Original article: Michael Suby, Research Vice President, Security and Trust, IDC
The cybersecurity discipline entails data collection, analysis, and responding to threats with precision, confidence, and speed. Yet, with threat actors utilizing multiple attack vectors and a range of lateral-movement tactics, a single source of telemetry is insufficient to fully uncover all the tentacles of attack campaigns. Telemetry must be collected and correlated rapidly and reliably from multiple sources—endpoints, email, network routers, gateways, proxies, and authentication systems—to gain an accurate and comprehensive understanding.
Confirming this point, over two-thirds of respondents to IDC’s EDR and XDR survey (December 2020) rated nine different telemetry sources as “useful” or “very useful” in detecting threats. But additional telemetry sources raise the very real potential of increasing an already unmanageable volume of false-positive alerts. From this same survey, “too many alerts are false positives” was the most frequently cited reason for not investigating all alerts.
The COVID-19 pandemic made circumstances for security operations worse. In response to the pandemic, organizations are accelerating their cloud migrations, and for many, their workforces shifted from on-site to remote literally overnight. While some employees will eventually return to working on-site, a larger-than-before percentage will work from home either full-time or routinely for a portion of the workweek.
Combined with a steady rise in the internet of things (IoT), organizations’ digital footprints have broadened, are more dynamic and diversified, and increasingly exist outside traditional perimeter defenses. Threat actors recognize the fragility these circumstances add to organizations’ cyber defenses. Consequently, real-time telemetry from a diversity of sources and rapid analysis has leapt from “nice-to-have” to “must-have”.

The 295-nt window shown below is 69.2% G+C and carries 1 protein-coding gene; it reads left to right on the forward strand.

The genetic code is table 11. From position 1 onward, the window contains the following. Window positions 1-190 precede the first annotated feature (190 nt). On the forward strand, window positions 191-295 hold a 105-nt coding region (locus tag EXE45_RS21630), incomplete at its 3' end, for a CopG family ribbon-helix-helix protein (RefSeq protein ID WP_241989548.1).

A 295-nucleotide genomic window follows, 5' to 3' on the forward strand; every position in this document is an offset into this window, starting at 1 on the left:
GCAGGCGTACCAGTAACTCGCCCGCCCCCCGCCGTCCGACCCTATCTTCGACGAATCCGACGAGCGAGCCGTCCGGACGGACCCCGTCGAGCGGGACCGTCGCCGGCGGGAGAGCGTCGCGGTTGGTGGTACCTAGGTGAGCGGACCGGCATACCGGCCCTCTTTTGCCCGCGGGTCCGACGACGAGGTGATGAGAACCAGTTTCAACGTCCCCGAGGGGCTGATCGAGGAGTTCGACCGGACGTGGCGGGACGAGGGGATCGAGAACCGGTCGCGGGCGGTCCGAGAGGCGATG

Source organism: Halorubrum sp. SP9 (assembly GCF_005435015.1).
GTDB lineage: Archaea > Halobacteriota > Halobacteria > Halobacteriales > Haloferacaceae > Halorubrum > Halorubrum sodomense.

New Approach Needed
For organizations with mature security operations centers (SOCs), they have a foundation to build upon. Evolving their toolsets and tweaking their workflows will serve them well. For the many organizations that are SOC-lite or SOC-less, their capability deficits relative to threat actors will only deepen unless they act. And, with perennial shortages in cybersecurity talent and budget constraints, spending their way out of this deficit is not a viable option. They need a new approach.
IDC believes an XDR platform approach can put an SOC-lite or SOC-less enterprise onto a positive trajectory. But what is an XDR platform? Essentially, an extended threat detection and response (XDR) platform is the integration of multiple SOC functions into a single security operations platform.
Rather than cobble together multiple purpose-built tools from an assortment of vendors and surround these tools with home-grown workflows to facilitate data collection, correlation, analysis, and response, these capabilities are out-of-the-box integrated within the platform and actualized through a baseline of automated workflows. The overarching objective of an XDR platform is to up-level rather than build-out security teams to combat an ever-changing threat landscape of attack surface and cyber adversaries.
XDR platform extensibility is critical on five fronts:
- The platform is plug-and-play. Folding in new and existing sources of telemetry without reconfiguration or adjustment by the user.
- The platform is automatically upgraded. Correlation and analysis algorithms advance over time to surface attacks from low-level signals in multiple sources.
- The platform detects, contains, and recovers. Automatically propagating and confirming containment actions at the optimal control points (e.g., endpoints, firewalls, email servers, authentication servers, etc.). And in similar fashion, returns system to their pre-compromised states through an automated process that easily integrates into the organization’s existing IT management system.
- The platform is self-learning. Eliminating manual tasks is a key benefit in detecting and responding to threats faster, with greater certainty and completeness, and with less human engagement and potential error. Included workflows place security teams at the starting line of an automation pathway by systematically refining baseline workflows.
- The platform is multi-functional. Respondents to IDC’s EDR and XDR survey view the benefits of EDR as extending beyond improving “detect and response” functions. Other benefits are in the preventive side of security and include strengthening the security posture of endpoints and reducing time to administer and manage endpoint security. A truly extensible XDR platform not only improves on its core functions but improves adjacent functions as well.
Threat actors will continue to advance their tradecraft and increase their capacity to target more organizations with greater frequency and potency. To offset this reality, organizations must improve their security operations. An XDR platform approach can be the means.